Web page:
Author Archive

Young Preservationist Sara Delgadillo on Why Preservation Needs Diversity

Posted on: January 29th, 2014 by Aria Danaparamita

 

Preservationists from different backgrounds gather for the National Preservation Conference Diversity Scholars program. (L. to r.: Rosalind Sagara, Sara Delgadillo, Manuel Huerta.) Credit: National Trust for Historic Preservation
Preservationists from different backgrounds gather for the National Preservation Conference Diversity Scholars program. (L. to r.: Rosalind Sagara, Sara Delgadillo, Manuel Huerta.)

Preservation can mean a lot of different things to different folks. For Sara Delgadillo, it’s about authenticity, community, and inclusivity. The 28-year-old San Fernando Valley native is a graduate student at the University of Southern California’s Heritage Conservation program, but she’s excited about what potential preservation has for her predominantly Latino community and for America’s diverse communities at large.

We met Sara at the 2013 National Preservation Conference that she attended as a Diversity Scholar, a program that seeks to support community leaders in preserving diverse historic sites and heritage. We asked Sara what she thought about being a young preservationist and where she thinks preservation is going. Here’s what she said.... Read More →

The National Trust for Historic Preservation works to save America's historic places. Join us today to help protect the places that matter to you.

Aria Danaparamita

Aria Danaparamita

Aria Danaparamita, or Mita, is a contributor to the PreservationNation blog and recent graduate of Wesleyan University. She enjoys walks, coffee, and short stories. Follow her odd adventures on Twitter at @mitatweets.

 

Daniel Ronan graduated from the University of Oregon Planning and Public Policy program and is now based in Chicago. Credit: Daniel Ronan
Daniel Ronan graduated from the University of Oregon Planning and Public Policy program and is now based in Chicago.

As a young person in preservation, Daniel Ronan has heard laments of how the field struggles with meeting modern demands. But he sees it differently.

The 24-years-old Portland, Ore., native was a Diversity Scholar at the 2013 National Preservation Conference and a planning and public policy graduate of University of Oregon. Now pursuing his path as an emerging preservation professional, he sees a bright potential, an energetic momentum for preservation. Millennials, he thinks, have the opportunity and ingenuity to bring the past forward. The key? Thinking of it in multifaceted terms, being open to innovative approaches, and refocusing on saving the local, community places that matter.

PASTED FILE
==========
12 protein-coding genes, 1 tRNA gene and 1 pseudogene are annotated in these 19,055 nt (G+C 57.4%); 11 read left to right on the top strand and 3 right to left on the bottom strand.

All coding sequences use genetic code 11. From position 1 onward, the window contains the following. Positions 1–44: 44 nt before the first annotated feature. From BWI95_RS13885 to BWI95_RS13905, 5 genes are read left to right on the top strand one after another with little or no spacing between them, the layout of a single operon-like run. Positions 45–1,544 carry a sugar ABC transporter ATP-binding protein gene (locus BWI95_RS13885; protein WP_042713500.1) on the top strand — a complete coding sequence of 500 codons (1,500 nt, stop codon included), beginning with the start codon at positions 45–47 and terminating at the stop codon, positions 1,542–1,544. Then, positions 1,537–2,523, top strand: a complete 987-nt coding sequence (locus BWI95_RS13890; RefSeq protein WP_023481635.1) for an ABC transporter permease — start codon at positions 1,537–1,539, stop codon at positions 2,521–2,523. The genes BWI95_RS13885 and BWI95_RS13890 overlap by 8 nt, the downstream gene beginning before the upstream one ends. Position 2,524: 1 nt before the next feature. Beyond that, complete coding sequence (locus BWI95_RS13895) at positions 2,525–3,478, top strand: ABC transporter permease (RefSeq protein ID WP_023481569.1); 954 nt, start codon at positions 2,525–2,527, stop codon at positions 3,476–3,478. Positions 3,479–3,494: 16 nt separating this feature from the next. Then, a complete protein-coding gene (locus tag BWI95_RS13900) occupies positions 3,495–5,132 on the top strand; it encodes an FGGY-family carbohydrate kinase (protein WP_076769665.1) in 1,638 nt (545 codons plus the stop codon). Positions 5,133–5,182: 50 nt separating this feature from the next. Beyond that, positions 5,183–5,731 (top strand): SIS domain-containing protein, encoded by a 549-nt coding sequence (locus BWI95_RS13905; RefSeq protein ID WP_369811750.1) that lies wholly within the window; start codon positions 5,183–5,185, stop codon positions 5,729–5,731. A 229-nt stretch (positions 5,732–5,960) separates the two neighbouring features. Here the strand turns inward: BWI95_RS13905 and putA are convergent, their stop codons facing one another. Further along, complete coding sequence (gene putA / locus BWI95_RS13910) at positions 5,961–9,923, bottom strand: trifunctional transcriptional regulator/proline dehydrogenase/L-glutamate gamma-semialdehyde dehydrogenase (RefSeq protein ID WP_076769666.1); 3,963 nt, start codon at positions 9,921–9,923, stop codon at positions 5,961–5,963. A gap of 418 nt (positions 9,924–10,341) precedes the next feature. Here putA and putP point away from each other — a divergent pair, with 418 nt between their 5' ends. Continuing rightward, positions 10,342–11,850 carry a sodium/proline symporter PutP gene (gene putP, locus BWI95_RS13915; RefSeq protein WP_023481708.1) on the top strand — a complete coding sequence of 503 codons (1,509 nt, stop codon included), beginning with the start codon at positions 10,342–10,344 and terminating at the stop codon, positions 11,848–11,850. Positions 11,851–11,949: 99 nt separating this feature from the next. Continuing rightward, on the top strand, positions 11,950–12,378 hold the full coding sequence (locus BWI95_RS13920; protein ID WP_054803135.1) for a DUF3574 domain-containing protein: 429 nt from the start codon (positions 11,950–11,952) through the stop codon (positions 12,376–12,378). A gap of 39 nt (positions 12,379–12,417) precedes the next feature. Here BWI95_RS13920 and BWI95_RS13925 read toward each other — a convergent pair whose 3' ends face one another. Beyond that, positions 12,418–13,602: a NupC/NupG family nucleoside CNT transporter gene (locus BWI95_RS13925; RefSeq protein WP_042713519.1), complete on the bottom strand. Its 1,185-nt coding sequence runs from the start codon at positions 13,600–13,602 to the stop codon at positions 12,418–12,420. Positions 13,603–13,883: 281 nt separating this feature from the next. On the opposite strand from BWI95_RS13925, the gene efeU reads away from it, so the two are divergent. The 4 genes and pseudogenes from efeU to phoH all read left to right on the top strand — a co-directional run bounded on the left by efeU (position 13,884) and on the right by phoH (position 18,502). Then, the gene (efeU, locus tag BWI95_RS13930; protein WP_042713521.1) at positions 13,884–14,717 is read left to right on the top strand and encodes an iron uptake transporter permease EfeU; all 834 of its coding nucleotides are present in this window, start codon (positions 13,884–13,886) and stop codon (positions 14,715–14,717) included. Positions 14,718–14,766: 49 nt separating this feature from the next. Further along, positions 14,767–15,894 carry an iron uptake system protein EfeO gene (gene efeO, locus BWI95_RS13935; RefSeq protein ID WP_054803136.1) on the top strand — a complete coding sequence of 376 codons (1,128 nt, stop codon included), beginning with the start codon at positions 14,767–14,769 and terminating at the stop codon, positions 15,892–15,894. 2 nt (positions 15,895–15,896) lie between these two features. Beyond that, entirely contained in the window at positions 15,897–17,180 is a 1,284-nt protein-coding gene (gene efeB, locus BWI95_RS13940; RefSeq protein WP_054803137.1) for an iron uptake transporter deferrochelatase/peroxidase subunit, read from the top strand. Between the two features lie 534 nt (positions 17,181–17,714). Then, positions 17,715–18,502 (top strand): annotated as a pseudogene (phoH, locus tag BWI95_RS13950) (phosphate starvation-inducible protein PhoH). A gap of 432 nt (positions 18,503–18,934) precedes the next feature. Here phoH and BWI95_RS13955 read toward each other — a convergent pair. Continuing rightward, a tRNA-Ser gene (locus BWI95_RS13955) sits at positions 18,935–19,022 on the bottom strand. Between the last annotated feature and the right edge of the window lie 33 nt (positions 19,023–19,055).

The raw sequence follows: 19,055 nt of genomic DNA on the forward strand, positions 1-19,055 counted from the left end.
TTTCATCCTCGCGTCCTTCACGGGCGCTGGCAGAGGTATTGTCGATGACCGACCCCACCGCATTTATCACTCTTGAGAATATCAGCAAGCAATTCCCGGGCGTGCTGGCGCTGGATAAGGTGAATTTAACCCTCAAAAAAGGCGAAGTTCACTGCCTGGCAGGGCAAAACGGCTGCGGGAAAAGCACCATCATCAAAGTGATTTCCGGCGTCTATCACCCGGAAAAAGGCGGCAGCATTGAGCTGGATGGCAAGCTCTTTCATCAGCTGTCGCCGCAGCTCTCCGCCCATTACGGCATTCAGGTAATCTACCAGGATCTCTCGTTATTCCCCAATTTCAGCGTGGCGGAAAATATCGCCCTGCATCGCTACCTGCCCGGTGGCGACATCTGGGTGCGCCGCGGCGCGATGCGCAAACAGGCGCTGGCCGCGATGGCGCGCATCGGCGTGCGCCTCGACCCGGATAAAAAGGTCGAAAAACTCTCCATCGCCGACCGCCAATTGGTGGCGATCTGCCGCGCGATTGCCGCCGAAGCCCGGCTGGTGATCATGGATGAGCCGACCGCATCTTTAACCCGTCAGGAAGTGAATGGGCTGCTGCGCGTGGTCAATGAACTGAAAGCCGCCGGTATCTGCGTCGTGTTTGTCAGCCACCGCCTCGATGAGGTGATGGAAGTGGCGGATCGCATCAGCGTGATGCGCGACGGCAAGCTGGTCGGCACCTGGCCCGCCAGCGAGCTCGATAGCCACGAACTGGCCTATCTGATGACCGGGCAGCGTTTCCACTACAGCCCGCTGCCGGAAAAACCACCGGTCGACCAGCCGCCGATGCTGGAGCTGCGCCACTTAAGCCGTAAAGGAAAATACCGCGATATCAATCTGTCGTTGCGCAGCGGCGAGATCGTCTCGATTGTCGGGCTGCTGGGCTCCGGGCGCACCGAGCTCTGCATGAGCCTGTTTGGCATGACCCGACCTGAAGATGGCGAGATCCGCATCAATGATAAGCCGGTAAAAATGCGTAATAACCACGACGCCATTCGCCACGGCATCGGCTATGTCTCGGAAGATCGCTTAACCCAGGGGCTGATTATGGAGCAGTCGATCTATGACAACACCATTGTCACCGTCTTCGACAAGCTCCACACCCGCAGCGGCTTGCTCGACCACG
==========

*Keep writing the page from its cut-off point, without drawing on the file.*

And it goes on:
We caught him in the conference afterglow and got inspired by his excitement. Here’s what he had to say.... Read More →

The National Trust for Historic Preservation works to save America's historic places. Join us today to help protect the places that matter to you.

Aria Danaparamita

Aria Danaparamita

Aria Danaparamita, or Mita, is a contributor to the PreservationNation blog and recent graduate of Wesleyan University. She enjoys walks, coffee, and short stories. Follow her odd adventures on Twitter at @mitatweets.

Young Preservationist Graham Coreil-Allen on Art, Place, and the "Urban Sublime"

Posted on: December 12th, 2013 by Aria Danaparamita

 

Graham Coreil-Allen. Credit: Graham Coreil-Allen.
Through his project New Public Sites, Coreil-Allen invites participants to experience what he calls the urban sublime: "the aesthetic and profound sense of place in an urban space otherwise so often neglected."

Many complain that preservation is growing old and outdated. Graham Coreil-Allen is here to break that misperception. Age 31, born in Galveston, Texas before moving to Tampa, Fla., Graham is an artist currently based in Baltimore, Md. His mission: creative placemaking.

His method may not be the traditional kind of professional preservation. Beyond the bureaucracies of landmarking or heritage listing, Graham has a more underground approach: art and social engagement. He works primarily on interactive, community-based projects that seek to “activate” public spaces, like walking tours of urban spaces, where participants engage with the built environment and reflect on issues like urban planning, development, and -- of course -- preservation.